Immunostimulatory DNA sequences (ISS) have been shown to promote CTL and Th1 immune responses to coinjected antigens. This phenomenon can be attributed to the capacity of ISS to induce the secretion of type-1 cytokines and to up regulate costimulatory ligands on antigen-presenting cells. We hypothesized that ISS administration prior to antigen administration (prepriming), via the mechanisms stated above, would Th1 bias immune responses to subsequently injected antigens for an extended period of time. The data presented show that ISS provide in vivo adjuvant activity for up to 2 weeks after intradermal or intranasal delivery. Furthermore, the results demonstrate that ISS prepriming can induce immune responses that are significantly stronger than with ISS/antigen covaccination. ISS prepriming offers an alternative approach to the traditional use of adjuvants (i.e., antigen/adjuvant coinjection) and expands the potential clinical applications for ISS.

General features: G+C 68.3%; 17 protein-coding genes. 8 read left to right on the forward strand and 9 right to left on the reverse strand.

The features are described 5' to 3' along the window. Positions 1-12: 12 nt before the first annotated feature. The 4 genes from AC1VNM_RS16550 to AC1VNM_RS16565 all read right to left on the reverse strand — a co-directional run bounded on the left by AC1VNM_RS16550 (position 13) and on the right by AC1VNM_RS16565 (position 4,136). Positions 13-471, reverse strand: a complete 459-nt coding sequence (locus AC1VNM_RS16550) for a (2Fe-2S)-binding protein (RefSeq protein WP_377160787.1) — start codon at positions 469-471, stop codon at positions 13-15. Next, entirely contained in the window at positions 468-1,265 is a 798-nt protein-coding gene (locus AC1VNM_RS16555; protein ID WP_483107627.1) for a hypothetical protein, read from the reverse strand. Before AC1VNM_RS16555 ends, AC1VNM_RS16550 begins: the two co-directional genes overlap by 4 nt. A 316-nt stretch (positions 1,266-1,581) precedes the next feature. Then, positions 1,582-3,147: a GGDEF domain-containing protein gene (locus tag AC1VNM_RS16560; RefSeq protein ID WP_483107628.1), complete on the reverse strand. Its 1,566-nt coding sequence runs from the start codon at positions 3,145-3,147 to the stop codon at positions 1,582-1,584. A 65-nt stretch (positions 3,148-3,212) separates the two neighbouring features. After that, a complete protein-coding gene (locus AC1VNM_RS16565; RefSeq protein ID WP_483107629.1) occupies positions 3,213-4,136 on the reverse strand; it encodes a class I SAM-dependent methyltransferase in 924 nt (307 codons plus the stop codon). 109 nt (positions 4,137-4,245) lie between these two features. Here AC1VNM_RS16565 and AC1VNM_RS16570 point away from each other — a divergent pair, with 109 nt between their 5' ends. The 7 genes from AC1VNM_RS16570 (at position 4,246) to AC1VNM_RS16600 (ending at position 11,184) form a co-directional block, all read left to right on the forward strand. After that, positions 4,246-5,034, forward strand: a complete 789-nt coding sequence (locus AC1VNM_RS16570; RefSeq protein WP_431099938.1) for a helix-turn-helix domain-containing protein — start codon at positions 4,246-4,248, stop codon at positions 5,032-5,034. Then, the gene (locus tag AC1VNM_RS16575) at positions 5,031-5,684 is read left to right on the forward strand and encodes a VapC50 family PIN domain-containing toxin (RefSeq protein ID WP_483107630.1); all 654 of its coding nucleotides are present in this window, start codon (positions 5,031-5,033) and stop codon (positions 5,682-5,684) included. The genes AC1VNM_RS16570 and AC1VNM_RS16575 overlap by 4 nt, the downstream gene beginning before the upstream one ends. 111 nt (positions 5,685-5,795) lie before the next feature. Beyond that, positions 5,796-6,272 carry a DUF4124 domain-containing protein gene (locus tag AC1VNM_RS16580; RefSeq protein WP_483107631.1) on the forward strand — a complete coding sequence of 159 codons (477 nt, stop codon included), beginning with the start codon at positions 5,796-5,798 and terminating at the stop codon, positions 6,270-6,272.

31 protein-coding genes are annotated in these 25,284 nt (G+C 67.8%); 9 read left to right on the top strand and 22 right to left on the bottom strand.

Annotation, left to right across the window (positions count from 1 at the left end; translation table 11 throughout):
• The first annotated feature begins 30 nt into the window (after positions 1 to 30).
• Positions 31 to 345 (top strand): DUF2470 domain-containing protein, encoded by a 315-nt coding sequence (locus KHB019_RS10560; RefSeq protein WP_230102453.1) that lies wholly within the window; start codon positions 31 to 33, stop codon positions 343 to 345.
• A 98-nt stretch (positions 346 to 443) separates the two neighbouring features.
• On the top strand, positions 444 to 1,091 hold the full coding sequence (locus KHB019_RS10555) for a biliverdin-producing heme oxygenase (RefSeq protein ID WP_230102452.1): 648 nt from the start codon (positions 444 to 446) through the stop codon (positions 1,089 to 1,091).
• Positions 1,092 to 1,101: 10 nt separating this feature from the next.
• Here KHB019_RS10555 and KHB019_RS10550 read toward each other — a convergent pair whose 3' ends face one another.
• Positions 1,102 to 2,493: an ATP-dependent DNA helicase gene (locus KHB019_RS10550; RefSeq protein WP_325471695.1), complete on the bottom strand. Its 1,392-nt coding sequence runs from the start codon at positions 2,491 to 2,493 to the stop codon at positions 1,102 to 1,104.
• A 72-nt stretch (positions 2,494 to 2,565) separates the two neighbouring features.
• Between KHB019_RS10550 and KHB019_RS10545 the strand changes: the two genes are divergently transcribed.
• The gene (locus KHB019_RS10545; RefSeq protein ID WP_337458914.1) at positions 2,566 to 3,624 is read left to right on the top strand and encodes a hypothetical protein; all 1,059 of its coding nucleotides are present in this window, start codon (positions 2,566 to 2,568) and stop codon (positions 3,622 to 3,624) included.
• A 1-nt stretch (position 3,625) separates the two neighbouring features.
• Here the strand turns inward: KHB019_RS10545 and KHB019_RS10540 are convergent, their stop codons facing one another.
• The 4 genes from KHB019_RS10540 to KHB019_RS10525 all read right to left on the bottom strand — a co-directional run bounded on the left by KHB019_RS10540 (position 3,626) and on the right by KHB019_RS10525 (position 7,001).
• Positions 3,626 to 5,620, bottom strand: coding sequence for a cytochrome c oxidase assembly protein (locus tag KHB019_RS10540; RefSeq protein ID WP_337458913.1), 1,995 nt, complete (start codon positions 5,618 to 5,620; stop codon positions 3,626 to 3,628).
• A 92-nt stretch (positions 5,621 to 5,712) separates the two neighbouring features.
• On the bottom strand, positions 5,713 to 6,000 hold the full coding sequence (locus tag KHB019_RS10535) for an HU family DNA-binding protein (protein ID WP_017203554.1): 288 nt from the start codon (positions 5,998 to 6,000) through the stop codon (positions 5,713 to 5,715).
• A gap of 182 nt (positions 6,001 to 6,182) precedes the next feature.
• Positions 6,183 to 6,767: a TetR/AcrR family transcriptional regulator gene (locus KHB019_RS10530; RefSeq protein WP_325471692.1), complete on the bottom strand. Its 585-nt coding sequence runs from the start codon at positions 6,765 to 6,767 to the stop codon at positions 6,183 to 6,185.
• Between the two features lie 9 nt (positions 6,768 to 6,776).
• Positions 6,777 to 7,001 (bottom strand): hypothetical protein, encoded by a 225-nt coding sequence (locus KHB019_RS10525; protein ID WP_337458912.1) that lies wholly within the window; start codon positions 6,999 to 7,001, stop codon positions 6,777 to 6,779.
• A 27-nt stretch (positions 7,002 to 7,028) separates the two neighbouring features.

Copyright 1999 Academic Press.